Defined benefit plans sometimes invest in company stock.Defined contribution plan participants are often given a similar choice.How often did pension fiduciaries assess option grant practices and/or inquire about industry norms, internal controls and likely impact on "shareholder" retirement plan participants?For interested readers, the D&O Diary, authored by attorney Kevin La Croix, has an excellent collection of articles about option backdating.Any problems with option grants, especially when they result in tax and/or accounting penalties, not to mention regulatory enforcement levies or litigation payouts, can do serious harm to an employee's retirement plan.From a fiduciary perspective, real questions could arise about the ex-ante assessment of company stock as a viable investment vehicle for a sponsored plan(s).Did an adequate due diligence review of risk factors that influence company stock price occur?
(Experts remind that neither backdating nor spring loading is necessarily illegal per se, a conclusion that is best left to attorneys and regulators.)These and other practices are important to pension fiduciaries and plan participants alike.
reporter Jessie Seyfer describes a judge's refusal to dismiss the case, with significant focus surrounding the issue of material economic harm to shareholders. " Should pension fiduciaries ask to meet with the compensation committee and more thoroughly vet company stock risk factors related to option awards for those at the top of the management ladder? Not addressed in the article but an interesting point to ponder relates to possible conflicts of interest.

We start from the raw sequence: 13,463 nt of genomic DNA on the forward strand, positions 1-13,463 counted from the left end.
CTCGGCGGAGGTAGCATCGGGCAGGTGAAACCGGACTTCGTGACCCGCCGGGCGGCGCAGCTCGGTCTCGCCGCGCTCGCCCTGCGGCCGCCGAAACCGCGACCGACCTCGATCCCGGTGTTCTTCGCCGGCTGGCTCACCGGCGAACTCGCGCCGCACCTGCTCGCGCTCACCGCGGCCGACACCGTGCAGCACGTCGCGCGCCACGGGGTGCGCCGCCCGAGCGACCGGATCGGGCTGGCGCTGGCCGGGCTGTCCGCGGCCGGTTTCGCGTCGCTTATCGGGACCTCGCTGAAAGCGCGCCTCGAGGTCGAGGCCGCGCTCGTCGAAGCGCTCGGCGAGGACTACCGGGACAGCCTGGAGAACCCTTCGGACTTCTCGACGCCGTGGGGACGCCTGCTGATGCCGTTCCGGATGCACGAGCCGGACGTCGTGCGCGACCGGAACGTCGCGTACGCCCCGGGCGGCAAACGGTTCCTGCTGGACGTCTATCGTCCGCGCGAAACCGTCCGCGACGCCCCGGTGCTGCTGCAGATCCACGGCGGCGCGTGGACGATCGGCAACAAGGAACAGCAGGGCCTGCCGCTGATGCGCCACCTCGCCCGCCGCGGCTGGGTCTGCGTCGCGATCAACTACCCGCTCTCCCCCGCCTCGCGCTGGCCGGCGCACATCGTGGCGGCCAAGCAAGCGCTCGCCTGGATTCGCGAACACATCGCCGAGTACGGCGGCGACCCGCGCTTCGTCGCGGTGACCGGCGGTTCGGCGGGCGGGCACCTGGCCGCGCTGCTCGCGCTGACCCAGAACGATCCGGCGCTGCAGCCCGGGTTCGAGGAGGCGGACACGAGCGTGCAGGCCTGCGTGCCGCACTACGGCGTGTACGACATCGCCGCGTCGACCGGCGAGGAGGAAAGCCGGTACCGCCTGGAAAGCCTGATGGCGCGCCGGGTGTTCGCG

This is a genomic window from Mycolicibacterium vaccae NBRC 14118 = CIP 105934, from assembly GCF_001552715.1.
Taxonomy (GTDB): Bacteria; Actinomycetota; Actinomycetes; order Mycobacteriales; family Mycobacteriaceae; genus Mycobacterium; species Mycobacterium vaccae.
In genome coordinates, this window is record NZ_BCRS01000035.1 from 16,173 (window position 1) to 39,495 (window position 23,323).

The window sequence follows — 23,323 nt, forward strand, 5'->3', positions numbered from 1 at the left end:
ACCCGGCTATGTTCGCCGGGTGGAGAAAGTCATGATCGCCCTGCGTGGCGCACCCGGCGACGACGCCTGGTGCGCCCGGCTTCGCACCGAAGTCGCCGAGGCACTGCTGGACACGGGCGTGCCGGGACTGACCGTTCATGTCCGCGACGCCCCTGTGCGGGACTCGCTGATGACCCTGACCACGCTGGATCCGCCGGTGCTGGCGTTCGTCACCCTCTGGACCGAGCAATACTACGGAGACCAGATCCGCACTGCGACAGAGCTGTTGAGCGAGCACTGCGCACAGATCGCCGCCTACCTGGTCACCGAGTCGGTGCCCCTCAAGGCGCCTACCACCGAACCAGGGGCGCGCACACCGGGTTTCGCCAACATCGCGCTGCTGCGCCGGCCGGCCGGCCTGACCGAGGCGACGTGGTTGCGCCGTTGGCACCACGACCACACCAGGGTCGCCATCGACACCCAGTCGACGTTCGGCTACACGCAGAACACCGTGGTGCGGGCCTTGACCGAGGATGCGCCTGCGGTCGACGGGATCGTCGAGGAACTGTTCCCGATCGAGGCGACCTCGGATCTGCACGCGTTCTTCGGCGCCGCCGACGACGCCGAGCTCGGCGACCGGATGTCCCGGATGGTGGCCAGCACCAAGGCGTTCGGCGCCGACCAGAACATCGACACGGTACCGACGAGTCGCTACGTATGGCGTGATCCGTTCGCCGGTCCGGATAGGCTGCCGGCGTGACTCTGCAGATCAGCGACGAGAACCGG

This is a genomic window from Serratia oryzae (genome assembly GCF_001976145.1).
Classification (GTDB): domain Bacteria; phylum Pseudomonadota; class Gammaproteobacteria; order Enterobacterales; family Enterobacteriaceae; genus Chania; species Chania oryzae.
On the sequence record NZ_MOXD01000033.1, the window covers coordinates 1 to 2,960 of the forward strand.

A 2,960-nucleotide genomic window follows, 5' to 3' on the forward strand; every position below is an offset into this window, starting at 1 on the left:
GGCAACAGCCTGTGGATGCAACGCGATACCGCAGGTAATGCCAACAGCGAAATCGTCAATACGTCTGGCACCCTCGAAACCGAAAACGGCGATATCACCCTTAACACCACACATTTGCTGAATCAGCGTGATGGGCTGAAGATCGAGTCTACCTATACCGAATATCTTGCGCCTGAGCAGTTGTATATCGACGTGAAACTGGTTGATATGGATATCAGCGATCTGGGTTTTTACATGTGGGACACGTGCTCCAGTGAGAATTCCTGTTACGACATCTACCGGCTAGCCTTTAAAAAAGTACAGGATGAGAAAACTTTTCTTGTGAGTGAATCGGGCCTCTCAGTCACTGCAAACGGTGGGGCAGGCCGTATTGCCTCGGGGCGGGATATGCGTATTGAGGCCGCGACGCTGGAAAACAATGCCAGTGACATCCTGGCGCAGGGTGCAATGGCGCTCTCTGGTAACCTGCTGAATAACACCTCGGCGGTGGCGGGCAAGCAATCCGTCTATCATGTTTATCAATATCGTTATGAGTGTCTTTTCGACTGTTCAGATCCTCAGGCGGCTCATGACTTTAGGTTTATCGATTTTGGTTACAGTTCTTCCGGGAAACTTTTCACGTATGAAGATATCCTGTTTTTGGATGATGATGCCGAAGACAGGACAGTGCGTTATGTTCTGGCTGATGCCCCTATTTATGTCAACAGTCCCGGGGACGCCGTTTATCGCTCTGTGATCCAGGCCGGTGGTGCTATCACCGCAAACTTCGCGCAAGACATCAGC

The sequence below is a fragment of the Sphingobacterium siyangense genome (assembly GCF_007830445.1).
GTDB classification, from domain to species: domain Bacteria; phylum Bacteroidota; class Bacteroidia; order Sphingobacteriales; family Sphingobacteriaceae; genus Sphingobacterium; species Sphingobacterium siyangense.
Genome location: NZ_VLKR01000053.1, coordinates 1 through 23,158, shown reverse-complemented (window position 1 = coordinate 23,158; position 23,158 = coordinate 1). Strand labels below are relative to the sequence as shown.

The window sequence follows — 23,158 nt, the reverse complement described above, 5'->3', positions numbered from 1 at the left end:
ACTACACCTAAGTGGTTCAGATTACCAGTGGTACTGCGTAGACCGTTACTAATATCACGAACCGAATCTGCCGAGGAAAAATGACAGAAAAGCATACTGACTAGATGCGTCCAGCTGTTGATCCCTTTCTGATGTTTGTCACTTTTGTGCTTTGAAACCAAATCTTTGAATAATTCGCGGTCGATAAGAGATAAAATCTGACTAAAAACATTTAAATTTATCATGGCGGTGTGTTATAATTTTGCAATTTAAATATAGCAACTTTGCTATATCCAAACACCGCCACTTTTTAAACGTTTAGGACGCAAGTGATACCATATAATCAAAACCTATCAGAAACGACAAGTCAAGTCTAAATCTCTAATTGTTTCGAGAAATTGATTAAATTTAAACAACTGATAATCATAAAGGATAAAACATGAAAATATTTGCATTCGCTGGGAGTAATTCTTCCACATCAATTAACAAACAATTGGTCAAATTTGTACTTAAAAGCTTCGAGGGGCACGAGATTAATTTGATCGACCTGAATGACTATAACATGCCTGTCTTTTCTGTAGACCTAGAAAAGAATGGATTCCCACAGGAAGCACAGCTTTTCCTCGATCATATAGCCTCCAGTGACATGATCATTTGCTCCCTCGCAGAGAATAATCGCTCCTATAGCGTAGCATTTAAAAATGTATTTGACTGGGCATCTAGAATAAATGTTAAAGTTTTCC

In the wake of several stories about 401(k) stock drop litigation, one connects the backdating - company stock dots by asking: "How much extra homework should pension fiduciaries undertake before recommending company stock (if at all) when the terms of prevailing option awards are misunderstood, questionable or insufficiently transparent?
Executive stock options continue to grab headlines.
In late 2004, after a parade of protests, the Financial Accounting Standards Board issued the "Summary of Statement No. Intending to promote transparency, FASB's rule requires public companies "to measure the cost of employee services received in exchange for an award of equity instruments based on the grant-date fair value of the award" and to recognize the cost "over the period during which an employee is required to provide service in exchange for the award-the requisite service period (usually the vesting period)." Following suit, on July 26, 2006, the U. Securities and Exchange Commission announced news about additional (and arguably more comprehensive) disclosure rules for all sorts of executive compensation vehicles, including stock options.